As the Atlanta Journal-Constitution’s Phil Kloer wrote, The Passion of the Christ “was so singular, so intense, so overwhelming that it simply has to be experienced.” UP is making this cinematic experience the centerpiece of its two-week block of Easter programming, which along with their 50 days of Christmas programming, signals “Easter lives here, Christmas lives here”—the real purpose of which infuse their seasonal programming.

“Our audience,” said Humbard, “tends to be active in their faith lives and really care about their values more than other audiences on average, by far.”

Humbard understands how to deliver what audiences want, having spent 33 years in media and at the highest levels of cable television, first at Turner Broadcasting, then at Discovery Channels, where, among other roles, he developed domestic fan-based channels, that later spun off, e.g., Discovery Wings became The Military Channel.

Prior to that, he spent 20 years traveling with his father Rex Humbard, the first minister to spread the Gospel via mass communication.

“Dad started back in 1952 on TV each week,” said Humbard, after spending many years on full-time radio “with a weekly televised service that ended up going to 170 countries in 19 languages, 685 stations worldwide.”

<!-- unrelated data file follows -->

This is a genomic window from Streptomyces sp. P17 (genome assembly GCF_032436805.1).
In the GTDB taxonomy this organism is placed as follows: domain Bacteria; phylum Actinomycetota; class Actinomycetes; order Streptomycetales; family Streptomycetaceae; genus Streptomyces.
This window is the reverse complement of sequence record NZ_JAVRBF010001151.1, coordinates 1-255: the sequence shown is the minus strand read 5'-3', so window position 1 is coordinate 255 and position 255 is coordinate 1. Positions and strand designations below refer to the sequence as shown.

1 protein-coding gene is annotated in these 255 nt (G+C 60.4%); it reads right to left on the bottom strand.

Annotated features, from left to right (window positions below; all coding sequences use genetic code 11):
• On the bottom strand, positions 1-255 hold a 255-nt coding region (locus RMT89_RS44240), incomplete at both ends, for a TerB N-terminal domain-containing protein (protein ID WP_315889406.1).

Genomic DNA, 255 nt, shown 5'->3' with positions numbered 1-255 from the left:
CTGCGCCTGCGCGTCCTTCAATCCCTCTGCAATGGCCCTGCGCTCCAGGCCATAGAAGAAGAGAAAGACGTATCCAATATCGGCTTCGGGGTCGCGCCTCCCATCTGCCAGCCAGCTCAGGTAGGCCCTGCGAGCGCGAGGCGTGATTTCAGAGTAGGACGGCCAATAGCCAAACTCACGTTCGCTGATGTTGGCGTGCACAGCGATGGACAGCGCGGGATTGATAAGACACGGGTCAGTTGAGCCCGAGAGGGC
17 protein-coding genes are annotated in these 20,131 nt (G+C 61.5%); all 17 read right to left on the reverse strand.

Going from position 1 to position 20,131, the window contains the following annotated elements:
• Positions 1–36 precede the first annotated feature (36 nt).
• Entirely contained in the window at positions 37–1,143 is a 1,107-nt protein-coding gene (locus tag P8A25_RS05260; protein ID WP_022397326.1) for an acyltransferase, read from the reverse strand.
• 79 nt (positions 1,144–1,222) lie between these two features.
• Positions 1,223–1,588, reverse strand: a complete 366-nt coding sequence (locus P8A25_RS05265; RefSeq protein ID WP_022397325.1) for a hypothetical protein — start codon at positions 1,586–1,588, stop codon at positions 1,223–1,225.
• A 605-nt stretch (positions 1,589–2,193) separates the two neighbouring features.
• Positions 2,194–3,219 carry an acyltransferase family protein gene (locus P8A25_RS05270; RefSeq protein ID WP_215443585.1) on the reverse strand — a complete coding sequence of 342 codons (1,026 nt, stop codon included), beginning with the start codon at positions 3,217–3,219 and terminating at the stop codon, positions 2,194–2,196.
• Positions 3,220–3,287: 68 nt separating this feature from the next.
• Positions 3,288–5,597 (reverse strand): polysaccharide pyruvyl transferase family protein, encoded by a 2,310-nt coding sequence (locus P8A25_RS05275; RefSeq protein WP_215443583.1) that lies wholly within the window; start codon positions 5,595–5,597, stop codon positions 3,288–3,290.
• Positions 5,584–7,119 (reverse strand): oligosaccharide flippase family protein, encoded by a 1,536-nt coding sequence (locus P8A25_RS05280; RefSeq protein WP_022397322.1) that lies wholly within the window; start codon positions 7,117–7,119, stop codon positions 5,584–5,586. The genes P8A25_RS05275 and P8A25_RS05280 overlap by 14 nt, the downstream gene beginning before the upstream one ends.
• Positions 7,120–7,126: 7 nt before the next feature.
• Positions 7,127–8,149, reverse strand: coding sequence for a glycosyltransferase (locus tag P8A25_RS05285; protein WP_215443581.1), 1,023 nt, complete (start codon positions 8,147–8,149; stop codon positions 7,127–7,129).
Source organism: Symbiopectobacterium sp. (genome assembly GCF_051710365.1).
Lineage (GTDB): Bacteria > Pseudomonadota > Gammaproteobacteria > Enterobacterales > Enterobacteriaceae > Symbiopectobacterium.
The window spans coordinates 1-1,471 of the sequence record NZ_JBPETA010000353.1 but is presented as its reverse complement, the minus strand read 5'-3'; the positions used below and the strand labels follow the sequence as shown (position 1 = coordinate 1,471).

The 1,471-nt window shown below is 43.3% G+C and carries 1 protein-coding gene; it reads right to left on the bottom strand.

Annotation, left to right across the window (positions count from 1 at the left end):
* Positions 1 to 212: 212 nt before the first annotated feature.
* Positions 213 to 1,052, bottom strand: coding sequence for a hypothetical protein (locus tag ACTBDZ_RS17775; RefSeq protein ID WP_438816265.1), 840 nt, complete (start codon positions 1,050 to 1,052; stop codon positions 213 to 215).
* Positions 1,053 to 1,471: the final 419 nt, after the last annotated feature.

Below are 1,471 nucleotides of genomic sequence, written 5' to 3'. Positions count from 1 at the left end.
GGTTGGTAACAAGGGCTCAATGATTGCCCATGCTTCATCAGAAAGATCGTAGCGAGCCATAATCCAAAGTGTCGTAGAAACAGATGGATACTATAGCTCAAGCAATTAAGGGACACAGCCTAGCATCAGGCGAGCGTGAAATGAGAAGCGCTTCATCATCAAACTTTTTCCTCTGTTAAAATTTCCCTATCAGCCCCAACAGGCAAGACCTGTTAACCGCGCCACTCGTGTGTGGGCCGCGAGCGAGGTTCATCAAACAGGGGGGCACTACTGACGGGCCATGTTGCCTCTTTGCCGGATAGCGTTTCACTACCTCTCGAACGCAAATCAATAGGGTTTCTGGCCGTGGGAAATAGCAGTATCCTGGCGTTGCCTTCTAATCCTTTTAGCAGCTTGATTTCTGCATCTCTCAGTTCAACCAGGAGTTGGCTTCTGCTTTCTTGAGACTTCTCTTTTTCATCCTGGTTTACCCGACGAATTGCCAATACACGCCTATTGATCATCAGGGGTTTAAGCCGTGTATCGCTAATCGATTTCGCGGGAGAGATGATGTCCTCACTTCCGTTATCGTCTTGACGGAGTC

While Humbard worked in both production and audio, he said, “I was also playing the guitar and singing and performing as part of the Humbard Family Singers.” Then, 9/11 happened and everything changed for him. “I wanted to do something that had both immediate and eternal value to it.”

His whole life, he realized, had prepared him for this next venture. Recognizing Gospel Christian music fans were “underserved,” he left Discovery to create the “Gospel Music Channel (GMC),” working with Brad Siegel, who had just left Turner as the President of all the entertainment networks. They launched in 2004, changing the name last summer to UP TV, which, he said, makes it a general entertainment network with “greater reach.”

It’s intended for the widest possible audience, he said, and has “a high appeal to families and… people who care about their faith and values,” who, at the same time, like “great story telling and great entertainment.”

UP viewers, in their hearts and minds, think of it as “my uplifting destination on television,” countering “all the negatives on TV today,” he said. It’s the kind of channel Louis B. Mayer may have gotten involved with were he alive today.

Many don’t know but Metro-Goldwyn-Mayer vaulted to the top because of the success of Ben Hur: A Tale of the Christ (1925). Humbard, too, when he was pounding the pavement in New York City to visit and talk with “all the different constituencies (needed) to get a cable network launched,” cited The Passion of the Christ as a template of success. On The Passion of the Christ’s 10th anniversary, it’s only fitting, Humbard said, that it should air on UP, also celebrating its 10th. Indeed.